Last week I discussed fundamental attribution error, leaving confirmation bias and Spinoza’s Conjuncture left to explore.  Today I’m going to delve into the latter.  Benedict Spinoza, a 17th-century Dutch philosopher, wrote with great insight that “mere comprehension of a statement entails the tacit acceptance of its being true, whereas disbelief requires a subsequent process of rejection.”  What this suggests is that we are likely to accept, as true, a statement that makes immediate sense to us. But we can also infer from this statement that we are, in general, unlikely to critically scrutinize such logical statements.  A further implication is that we are likely to reject statements that don’t make immediate sense to us.


Sam Harris, a noted neuroscientist and author, and several colleagues at the University of California recently published the results of a study noting that we tend to process understood information very quickly while we process false or uncertain statements more slowly.  And what is even more interesting is that we process ambiguous or uncertain statements in regions of the brain (specifically: the left inferior frontal gyrus, anterior insula, and dorsal anterior cingulate) that are associated with processing pain and disgust.  Hmmm, critical thinking hurts!  This is just one example of much evidence that suggests that our brains work this way.


We all look at the world through our personal lenses of experience.  Our experiences shape our understanding of the world, and ultimately our understanding of the world then filters what we take in.  The end result is that we may reject or ignore new and important information simply because it does not conform to our previously held beliefs.  Subsequently, we may not grow or expand our understanding of the world and we may become intellectually or professionally stagnate.


It is important to remember this tendency when we are taking in novel information. New ideas that run contrary to long-held beliefs are hard to embrace regardless of the degree of merit. And we are disinclined to question the legitimacy of new information particularly if it fits our preconceptions. Challenging and/or ambiguous information, like quantum mechanics may, in some people, elicit feelings similar to pain or even disgust. Perhaps this also explains that uneasy feeling that many people experience when they think about such mind blowing concepts as our size and importance relative to the vastness of time and space. The slowed, arduous, and perhaps even painful process of thinking about such ambiguous or incongruous information may certainly discourage the endeavor. Perhaps the cliche “no pain – no gain” reasonably applies.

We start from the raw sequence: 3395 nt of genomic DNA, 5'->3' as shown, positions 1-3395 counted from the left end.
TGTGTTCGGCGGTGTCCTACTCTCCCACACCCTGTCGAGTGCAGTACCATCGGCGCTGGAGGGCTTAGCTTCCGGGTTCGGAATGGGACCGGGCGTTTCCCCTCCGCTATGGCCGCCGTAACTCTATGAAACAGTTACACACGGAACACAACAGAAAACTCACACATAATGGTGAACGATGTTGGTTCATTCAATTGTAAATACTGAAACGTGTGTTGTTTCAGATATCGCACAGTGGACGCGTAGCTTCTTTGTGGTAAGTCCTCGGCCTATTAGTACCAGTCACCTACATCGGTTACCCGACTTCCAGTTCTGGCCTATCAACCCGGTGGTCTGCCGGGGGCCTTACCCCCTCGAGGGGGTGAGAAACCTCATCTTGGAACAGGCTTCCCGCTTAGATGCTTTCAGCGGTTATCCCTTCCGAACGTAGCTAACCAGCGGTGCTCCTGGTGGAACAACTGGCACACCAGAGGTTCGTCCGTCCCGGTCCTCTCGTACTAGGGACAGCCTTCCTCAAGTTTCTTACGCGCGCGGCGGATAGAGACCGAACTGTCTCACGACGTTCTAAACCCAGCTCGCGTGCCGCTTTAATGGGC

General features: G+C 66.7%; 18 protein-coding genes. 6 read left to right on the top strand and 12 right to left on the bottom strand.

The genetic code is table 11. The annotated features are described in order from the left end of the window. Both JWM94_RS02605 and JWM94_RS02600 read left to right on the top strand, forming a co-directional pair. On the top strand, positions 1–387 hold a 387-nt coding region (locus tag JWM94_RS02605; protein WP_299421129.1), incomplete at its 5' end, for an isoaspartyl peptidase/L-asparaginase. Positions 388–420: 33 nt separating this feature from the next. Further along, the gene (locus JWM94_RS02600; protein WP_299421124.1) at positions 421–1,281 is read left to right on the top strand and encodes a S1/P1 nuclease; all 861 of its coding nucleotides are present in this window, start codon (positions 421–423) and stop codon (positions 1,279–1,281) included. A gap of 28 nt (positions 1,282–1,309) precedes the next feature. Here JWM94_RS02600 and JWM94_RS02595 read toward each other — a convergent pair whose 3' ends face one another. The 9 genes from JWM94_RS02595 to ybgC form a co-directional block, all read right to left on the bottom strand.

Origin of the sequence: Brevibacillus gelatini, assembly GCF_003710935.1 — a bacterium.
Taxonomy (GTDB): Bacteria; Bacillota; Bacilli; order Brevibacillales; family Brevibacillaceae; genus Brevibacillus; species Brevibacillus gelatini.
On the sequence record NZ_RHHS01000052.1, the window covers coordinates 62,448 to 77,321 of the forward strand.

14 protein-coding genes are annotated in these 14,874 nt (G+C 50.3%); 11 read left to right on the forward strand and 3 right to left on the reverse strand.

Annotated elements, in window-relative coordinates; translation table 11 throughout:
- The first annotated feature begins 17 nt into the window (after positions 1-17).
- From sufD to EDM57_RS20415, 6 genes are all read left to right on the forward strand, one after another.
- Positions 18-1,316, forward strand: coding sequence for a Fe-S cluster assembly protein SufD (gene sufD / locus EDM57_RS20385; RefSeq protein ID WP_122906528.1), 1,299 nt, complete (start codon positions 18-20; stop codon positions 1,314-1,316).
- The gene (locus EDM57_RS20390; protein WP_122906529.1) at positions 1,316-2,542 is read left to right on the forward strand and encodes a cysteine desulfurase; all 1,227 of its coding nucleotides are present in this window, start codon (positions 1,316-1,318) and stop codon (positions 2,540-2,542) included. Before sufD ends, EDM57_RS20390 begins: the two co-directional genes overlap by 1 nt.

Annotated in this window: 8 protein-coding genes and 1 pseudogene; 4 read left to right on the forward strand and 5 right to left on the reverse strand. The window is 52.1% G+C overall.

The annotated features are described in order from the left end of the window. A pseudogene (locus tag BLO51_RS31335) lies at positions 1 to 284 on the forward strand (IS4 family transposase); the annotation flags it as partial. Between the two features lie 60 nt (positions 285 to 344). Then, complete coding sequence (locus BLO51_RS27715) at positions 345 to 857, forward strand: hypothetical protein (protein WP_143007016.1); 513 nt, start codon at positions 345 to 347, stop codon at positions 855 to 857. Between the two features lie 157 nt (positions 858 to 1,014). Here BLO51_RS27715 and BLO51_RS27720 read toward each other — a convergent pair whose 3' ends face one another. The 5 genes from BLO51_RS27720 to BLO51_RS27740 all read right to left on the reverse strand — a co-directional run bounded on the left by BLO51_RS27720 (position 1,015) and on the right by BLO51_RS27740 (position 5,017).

1. Hi Gerald, it’s me from DB Skeptic. Nice blog. I also blog, you should check it out:

  2. Hi Nicholas – or Ryan. I must say that I am a touch confused by the dualism – so are you Ryan or Nicholas (both or neither)? I see that you have been at this a while. Obviously this is a new endeavor for me. As I have said, I have enjoyed your work. My meanderings lack references – I like the fact that you include your sources. I’ve pondered this – doing so certainly seems value added (enhances cred & decreases chances of accusation of plagiarism). Anyways, thanks for the great reads and kind words.

  3. Pingback:Rational Thought: Not all it’s cracked up to be. · How Do You Think?

  4. Another possible reason why people find it hard to accept new information is the loss of certainty it entails for their previous beliefs. Beliefs have grown on them, almost as if they were an arm and a leg. This may give the impression that hurting these beliefs feels similar to hurting them physically as well.

    If only we can accept that we’re more than the sum of our beliefs…

  5. Excellent Cathy! More research is pointing toward the notion that one’s beliefs are indeed core to the self. Insult or question the belief and you trigger the same feelings and defense mechanisms as if you have attacked the individual herself. I am currently working on a post related to this very issue. Thank you for the insightful comment!

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